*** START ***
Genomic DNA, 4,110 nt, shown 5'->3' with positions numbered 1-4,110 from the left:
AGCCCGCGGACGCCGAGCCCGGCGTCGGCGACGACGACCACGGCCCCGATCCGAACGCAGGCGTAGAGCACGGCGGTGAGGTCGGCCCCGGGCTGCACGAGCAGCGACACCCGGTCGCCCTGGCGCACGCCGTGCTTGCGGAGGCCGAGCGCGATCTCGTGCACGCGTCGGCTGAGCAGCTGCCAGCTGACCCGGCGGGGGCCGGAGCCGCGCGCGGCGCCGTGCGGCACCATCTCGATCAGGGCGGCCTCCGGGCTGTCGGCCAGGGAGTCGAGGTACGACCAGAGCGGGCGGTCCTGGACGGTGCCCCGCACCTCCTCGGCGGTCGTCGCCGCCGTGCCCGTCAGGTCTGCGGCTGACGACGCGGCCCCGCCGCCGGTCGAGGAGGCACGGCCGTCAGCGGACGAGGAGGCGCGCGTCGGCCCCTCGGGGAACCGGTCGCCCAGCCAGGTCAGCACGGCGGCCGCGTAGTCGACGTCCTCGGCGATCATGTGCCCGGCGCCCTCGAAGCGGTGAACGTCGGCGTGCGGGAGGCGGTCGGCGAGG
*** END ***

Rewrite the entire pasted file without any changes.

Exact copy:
Genomic DNA, 4,110 nt, shown 5'->3' with positions numbered 1-4,110 from the left:
AGCCCGCGGACGCCGAGCCCGGCGTCGGCGACGACGACCACGGCCCCGATCCGAACGCAGGCGTAGAGCACGGCGGTGAGGTCGGCCCCGGGCTGCACGAGCAGCGACACCCGGTCGCCCTGGCGCACGCCGTGCTTGCGGAGGCCGAGCGCGATCTCGTGCACGCGTCGGCTGAGCAGCTGCCAGCTGACCCGGCGGGGGCCGGAGCCGCGCGCGGCGCCGTGCGGCACCATCTCGATCAGGGCGGCCTCCGGGCTGTCGGCCAGGGAGTCGAGGTACGACCAGAGCGGGCGGTCCTGGACGGTGCCCCGCACCTCCTCGGCGGTCGTCGCCGCCGTGCCCGTCAGGTCTGCGGCTGACGACGCGGCCCCGCCGCCGGTCGAGGAGGCACGGCCGTCAGCGGACGAGGAGGCGCGCGTCGGCCCCTCGGGGAACCGGTCGCCCAGCCAGGTCAGCACGGCGGCCGCGTAGTCGACGTCCTCGGCGATCATGTGCCCGGCGCCCTCGAAGCGGTGAACGTCGGCGTGCGGGAGGCGGTCGGCGAGG